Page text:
General Jean-Nicolas HouchardArmy commander who won at Hondschoote but was then executed two months later
Born: January 24, 1738
Place of Birth: Forbach, Moselle, France
Died: November 15, 1793
Cause of Death: Executed
Place of Death: Paris, France
Arc de Triomphe: HOUCHARD on the north pillar
A career soldier, Jean-Nicolas Houchard first enlisted in 1755 in a cavalry regiment. He served during the Seven Years War and was later rewarded as a Knight of Saint Louis. By the time of the Revolution, Houchard had only risen to the rank of capitaine, but he was perfectly happy with that.1 In October of 1791 he became General Custine's aide-de-camp and soon he would unable to refuse the commands assigned to him. Serving with the Army of the Rhine, Houchard was promoted to colonel in August of 1792 and given command of the 2nd Chasseurs à Cheval. Fighting that year, he commanded the advance guard at Spire and Frankfurt, seized the redoubts of Nauheim, and defeated the Prussians at Limburg. A promotion to maréchal de camp followed in December of 1792.
Now a general, in 1793 Houchard tried to defend Hochheim and served in the rear guard at the combat of Ober-Florsheim. That March he was promoted to général de division and then a month later Custine named him commander of the Army of the Moselle. In May Houchard was also given command of the Army of the Rhine, and then in August he was named commander of the Army of the North when Custine was recalled to Paris to eventually meet the guillotine. On the very first day he took command of the Army of the North, Houchard learned that a representative of the people had arrested his entire staff and sent all the headquarters records to Paris.2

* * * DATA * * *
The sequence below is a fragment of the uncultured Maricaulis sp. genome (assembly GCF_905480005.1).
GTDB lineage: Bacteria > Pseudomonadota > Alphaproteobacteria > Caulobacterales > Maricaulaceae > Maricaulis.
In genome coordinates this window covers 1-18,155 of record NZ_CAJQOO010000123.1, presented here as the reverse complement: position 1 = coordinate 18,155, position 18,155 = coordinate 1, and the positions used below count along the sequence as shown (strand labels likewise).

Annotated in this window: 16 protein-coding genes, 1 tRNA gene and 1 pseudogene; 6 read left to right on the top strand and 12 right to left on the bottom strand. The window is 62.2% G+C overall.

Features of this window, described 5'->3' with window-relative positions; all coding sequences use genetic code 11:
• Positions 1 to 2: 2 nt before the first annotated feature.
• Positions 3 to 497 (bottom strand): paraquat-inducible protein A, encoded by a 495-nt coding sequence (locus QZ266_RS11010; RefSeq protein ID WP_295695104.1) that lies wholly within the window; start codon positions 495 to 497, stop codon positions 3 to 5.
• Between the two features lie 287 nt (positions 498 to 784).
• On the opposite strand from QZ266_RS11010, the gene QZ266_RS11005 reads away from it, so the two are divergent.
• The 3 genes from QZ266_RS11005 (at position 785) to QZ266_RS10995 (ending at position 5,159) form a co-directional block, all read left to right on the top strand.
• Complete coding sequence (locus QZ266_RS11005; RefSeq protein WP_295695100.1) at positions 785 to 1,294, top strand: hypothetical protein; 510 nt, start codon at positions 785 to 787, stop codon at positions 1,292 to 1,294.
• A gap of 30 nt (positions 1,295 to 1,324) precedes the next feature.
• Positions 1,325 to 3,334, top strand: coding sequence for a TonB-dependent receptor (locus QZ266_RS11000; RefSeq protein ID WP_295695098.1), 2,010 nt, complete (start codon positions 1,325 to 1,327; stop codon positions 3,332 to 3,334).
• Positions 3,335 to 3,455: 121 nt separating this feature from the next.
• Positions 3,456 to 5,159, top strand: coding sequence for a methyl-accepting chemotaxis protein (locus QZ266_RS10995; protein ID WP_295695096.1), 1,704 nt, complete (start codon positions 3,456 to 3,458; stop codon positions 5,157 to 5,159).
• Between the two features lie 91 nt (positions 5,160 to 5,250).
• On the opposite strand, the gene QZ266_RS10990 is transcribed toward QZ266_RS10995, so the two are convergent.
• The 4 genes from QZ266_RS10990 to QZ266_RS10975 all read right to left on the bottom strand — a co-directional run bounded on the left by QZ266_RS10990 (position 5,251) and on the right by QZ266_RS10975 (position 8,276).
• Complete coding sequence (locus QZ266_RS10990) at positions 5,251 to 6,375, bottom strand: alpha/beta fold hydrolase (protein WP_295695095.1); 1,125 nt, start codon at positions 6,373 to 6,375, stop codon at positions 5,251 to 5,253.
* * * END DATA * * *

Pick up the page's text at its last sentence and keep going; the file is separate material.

Leading the Army of the North, he defeated the Austrians at the Battle of Hondschoote but was uneasy about a vigorous pursuit. After a small check, he decided to retreat and before long this retreat degenerated into a rout. Houchard was immediately relieved of command and arrested, then transported to Paris and imprisoned at l'Abbaye. He was taken before a Revolutionary tribunal and condemned to die, and he was executed by guillotine on November 15th, 1793.
- John R. Elting, Swords Around a Throne: Napoleon's Grande Armée, (USA: Da Capo Press, 1997), 37.
- Ibid., 37.
Updated February 2015
© Nathan D. Jensen